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Monday, September 22, 2014

C1 Nerve Root Block

Long day...but my C1 nerve root block (left side) is complete! So far, I'm not feeling any changes, but Dr. Chong has warned me that it could take up to a few days to kick in...so I'm trying to stay positive. Regardless of the outcome, the procedure will still serve as a helpful piece of information in trying to uncover the source of my headache moving forward. Depending how I feel in the next few days, we may also decide to proceed with the identical procedure on my right side next week.

Though I've had several nerve blocks/ablations done in the last 1.5 years, they've all been pretty low-risk outpatient procedures at various pain clinics. Today's procedure at Mayo Clinic felt a little different from the start, simply due to the greater risk of working at C1.

Allow me to explain with these 3 (somewhat humorous) things I learned today...

1. A C1 nerve root block has never been performed at Mayo Clinic (AZ or Rochester).
2. When you Google "C1 nerve root block", the first hit that appears...wait for it...MY BLOG. Not a medical journal. Not a pain clinic. Not a health organization. My blog.
3. When I was sitting in my hospital bed during recovery, I overheard a few doctors/nurses who were walking by say to each other... "There's NO room between the vertebral artery and C1!"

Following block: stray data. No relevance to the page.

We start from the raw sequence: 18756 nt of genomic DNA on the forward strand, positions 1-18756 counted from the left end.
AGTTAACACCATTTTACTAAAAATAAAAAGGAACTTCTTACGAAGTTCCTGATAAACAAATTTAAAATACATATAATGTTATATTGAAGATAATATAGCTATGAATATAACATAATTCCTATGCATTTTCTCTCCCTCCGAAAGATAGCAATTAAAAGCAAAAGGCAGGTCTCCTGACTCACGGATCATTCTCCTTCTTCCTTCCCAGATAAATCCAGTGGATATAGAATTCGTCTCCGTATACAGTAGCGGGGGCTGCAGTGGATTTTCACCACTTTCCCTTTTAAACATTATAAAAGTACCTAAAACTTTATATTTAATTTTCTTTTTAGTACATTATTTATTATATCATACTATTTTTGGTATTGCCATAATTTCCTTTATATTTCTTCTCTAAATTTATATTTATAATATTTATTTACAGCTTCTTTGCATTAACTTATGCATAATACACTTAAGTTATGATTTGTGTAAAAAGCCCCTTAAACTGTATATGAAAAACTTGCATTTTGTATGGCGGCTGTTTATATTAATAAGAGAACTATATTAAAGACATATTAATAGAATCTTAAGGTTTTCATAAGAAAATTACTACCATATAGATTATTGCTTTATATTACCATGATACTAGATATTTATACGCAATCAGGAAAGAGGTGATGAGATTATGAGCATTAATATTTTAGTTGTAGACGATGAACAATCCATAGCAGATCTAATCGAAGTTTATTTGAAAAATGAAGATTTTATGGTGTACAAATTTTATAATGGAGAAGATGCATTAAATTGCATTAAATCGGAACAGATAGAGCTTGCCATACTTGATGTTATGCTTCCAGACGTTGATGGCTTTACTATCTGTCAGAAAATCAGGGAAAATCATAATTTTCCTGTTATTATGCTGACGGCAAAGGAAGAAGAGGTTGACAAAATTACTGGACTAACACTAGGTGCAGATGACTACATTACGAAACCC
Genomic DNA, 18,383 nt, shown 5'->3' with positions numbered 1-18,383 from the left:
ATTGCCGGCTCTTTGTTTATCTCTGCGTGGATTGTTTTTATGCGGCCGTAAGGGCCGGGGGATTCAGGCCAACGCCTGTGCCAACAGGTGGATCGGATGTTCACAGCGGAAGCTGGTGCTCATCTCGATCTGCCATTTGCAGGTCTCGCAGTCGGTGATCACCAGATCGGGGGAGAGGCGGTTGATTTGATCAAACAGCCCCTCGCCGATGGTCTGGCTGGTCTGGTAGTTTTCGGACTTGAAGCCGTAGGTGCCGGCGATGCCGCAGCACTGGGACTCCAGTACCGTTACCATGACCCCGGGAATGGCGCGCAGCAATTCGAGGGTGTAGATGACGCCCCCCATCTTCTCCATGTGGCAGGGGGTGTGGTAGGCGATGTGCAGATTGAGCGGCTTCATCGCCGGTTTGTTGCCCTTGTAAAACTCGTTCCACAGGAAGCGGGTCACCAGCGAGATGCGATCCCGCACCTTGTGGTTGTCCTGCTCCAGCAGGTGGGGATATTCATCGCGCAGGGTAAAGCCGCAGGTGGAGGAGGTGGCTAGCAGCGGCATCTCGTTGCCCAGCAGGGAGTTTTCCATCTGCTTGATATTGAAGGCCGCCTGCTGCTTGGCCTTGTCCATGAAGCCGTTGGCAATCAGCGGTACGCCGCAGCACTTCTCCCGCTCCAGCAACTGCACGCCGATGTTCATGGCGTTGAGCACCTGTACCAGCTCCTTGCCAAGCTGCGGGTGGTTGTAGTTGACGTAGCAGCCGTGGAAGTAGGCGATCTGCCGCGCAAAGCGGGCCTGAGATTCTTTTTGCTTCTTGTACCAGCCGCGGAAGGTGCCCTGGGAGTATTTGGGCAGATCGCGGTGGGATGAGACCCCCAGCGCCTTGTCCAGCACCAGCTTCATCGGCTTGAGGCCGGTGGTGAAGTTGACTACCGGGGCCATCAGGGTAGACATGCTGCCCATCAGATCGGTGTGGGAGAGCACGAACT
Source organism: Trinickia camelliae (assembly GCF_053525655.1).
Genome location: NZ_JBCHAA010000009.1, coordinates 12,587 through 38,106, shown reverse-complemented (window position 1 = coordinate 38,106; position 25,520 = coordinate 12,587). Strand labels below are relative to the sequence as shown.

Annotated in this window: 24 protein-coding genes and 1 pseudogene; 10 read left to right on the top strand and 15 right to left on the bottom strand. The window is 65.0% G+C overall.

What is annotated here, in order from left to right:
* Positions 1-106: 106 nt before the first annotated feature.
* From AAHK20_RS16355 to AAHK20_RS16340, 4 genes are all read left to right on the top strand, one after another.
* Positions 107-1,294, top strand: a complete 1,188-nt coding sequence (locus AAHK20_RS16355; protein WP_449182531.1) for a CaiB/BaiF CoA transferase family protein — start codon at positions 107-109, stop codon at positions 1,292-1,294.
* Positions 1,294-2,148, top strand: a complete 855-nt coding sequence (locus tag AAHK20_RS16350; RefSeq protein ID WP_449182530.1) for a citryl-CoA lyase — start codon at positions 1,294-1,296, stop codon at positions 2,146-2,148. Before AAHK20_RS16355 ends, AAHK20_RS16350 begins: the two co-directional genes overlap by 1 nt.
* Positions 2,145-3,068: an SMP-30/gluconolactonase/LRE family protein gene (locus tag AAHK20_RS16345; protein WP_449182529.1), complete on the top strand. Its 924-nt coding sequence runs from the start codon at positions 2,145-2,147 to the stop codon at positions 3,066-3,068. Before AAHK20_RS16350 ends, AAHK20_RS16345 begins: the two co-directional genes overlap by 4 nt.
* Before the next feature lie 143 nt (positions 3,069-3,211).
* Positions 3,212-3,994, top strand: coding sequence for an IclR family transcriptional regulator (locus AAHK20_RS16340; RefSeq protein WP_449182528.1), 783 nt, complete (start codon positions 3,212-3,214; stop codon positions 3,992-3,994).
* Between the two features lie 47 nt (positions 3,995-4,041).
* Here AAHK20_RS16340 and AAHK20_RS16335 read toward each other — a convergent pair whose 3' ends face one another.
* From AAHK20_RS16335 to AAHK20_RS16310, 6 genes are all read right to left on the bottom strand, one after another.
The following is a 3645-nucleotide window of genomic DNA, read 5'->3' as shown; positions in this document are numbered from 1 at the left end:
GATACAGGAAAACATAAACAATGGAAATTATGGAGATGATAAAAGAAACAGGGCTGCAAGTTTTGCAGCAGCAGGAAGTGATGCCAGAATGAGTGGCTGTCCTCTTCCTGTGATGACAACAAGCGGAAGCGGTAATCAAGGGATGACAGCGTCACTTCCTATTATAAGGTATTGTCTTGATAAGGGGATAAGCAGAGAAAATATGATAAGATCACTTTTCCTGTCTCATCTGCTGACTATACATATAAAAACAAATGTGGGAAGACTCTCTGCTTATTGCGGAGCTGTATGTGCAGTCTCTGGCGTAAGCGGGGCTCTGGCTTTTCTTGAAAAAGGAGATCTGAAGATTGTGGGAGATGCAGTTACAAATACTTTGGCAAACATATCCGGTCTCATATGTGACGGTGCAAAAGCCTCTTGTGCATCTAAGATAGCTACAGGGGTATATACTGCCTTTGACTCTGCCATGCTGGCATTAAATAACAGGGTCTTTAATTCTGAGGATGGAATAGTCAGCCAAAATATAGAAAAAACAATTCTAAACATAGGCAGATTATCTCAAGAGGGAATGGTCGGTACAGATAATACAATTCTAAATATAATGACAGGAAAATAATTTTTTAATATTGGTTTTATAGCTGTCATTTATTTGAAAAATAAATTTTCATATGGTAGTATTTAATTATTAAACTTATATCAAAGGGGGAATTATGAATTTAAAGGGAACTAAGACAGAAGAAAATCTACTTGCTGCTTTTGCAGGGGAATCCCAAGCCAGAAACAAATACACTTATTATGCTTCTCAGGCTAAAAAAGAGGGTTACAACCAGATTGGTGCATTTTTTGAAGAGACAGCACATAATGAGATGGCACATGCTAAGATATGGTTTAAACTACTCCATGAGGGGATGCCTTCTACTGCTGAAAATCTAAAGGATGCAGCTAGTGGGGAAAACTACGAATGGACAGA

So, as you might imagine, our excitement was rivaled by some warranted anxiety. But Craig and I both felt incredibly confident in Dr. Chong and felt 100% certain the potential benefits far outweighed potential risks.

I checked in around noon and spent the next hour or so getting prepped by the nurses and meeting with the anesthesiology team that would be in the room "just in case". Originally, Dr. Chong hadn't planned on needing them available, but after planning for the procedure and consulting with some colleagues here at Mayo Scottsdale and in Rochester, MN he decided that would be best. The target space for the needle was very small and IF it had moved into the epidural space, I would have gone numb from the upper neck down, which would have stopped my breathing. If that was the case, they would have been there to intubate me. This consideration also changed the position I was in the table. Originally he was going to have my lie in a prone position, but I ended up propped up onto my right side so that they could have got to the leeds on my back in a shorter amount of time if there was a breathing emergency.

(Paparazzi snuck in)

Before he got started, Dr. Chong had Craig come into the OR to explain his exact plan of attack, complete with several helpful anatomy diagrams and cadaver images. I wish I could include the ones he showed us, but here's some visual to show you where the needle went...

Follow the arrows I stuck in there...

To give you a better sense of where the vertebral artery is in relation to that first vertebra, check this next one out. A needle accidentally hitting that would result in stroke...eek!

The procedure itself wasn't particularly painful (I had a little bit of sedative to take the edge off) but lasted longer than the other blocks I've had to date. Since it was performed with CT guidance, Dr. Chong used a contrast dye that allowed him to see exactly where he needed to be (which felt strangely hot as it shot through my body) and then injected the lidocaine and celestone bit by bit to ensure I was tolerating it well.

I'm back home now, feeling "normal" pain-wise and pretty groggy/in need of a good night's sleep. Hopefully I started feeling some changes in the next few days.

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